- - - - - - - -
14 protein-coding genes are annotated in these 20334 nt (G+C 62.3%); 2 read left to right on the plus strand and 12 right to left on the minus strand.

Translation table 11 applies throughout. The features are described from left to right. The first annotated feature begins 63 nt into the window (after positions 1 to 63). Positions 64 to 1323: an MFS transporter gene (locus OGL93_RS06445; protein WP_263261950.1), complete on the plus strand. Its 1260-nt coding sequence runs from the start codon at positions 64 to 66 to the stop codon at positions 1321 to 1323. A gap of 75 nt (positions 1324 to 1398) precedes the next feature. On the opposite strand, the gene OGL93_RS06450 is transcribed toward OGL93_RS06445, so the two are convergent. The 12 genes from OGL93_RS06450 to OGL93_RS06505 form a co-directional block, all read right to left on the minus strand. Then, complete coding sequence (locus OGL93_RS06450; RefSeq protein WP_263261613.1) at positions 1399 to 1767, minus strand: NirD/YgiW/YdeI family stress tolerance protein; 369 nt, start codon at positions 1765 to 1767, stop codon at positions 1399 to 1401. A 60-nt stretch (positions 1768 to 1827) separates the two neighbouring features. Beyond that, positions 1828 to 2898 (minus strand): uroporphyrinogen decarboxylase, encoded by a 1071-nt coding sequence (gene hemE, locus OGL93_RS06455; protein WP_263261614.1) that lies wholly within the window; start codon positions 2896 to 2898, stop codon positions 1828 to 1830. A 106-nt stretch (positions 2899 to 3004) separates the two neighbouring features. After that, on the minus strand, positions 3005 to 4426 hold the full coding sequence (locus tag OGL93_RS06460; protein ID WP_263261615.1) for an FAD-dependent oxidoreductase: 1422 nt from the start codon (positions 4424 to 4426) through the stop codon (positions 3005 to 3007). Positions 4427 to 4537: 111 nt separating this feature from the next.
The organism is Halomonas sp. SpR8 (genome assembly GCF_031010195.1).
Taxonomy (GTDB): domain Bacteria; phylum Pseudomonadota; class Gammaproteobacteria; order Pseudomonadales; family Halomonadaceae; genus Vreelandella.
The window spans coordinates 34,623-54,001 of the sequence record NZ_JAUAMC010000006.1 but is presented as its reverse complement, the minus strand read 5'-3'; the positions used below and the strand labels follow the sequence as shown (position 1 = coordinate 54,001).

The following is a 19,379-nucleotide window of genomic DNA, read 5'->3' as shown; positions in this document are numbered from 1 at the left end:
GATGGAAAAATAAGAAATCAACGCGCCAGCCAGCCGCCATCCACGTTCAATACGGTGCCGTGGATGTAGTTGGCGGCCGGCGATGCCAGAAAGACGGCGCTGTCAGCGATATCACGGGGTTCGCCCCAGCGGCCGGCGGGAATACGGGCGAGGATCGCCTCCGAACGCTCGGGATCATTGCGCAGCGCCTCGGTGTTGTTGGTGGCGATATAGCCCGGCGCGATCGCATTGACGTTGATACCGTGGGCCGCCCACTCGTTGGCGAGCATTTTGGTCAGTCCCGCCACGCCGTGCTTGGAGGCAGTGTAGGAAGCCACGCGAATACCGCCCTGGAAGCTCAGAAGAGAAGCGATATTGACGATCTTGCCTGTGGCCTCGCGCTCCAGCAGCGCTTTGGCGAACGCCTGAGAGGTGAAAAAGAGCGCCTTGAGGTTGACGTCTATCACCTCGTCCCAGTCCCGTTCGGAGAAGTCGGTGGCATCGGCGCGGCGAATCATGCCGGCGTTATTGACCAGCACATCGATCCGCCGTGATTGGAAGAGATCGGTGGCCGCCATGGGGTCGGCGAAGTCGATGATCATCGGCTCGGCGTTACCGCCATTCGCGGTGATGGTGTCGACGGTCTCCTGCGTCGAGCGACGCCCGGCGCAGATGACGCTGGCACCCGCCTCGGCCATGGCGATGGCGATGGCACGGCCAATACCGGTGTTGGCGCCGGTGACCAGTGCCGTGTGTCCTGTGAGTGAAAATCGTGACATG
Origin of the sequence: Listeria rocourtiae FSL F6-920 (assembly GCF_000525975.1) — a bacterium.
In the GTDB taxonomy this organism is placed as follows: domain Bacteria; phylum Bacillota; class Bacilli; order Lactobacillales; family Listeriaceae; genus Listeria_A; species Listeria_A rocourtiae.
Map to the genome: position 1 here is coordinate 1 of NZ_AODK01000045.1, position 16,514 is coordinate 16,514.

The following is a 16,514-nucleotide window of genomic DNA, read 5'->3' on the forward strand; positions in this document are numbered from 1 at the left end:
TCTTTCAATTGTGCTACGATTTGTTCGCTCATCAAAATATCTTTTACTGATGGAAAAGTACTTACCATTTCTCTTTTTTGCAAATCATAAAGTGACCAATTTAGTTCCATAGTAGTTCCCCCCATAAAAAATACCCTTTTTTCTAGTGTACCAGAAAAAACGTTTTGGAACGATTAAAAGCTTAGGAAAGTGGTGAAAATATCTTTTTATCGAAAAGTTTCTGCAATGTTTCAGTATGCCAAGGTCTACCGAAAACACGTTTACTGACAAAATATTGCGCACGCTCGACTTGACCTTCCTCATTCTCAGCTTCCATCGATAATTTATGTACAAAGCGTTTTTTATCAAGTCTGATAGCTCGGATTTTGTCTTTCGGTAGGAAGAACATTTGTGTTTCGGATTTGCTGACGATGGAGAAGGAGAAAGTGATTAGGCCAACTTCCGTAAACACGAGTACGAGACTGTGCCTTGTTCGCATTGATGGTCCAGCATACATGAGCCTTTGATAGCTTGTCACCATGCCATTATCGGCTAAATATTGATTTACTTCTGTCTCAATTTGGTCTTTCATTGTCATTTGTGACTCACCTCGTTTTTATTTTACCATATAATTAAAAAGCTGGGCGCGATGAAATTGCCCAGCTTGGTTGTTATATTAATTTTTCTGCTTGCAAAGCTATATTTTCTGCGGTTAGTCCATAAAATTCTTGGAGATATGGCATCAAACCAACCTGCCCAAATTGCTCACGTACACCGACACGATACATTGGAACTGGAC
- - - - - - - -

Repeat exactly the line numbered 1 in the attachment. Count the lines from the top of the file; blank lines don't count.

14 protein-coding genes are annotated in these 20334 nt (G+C 62.3%); 2 read left to right on the plus strand and 12 right to left on the minus strand.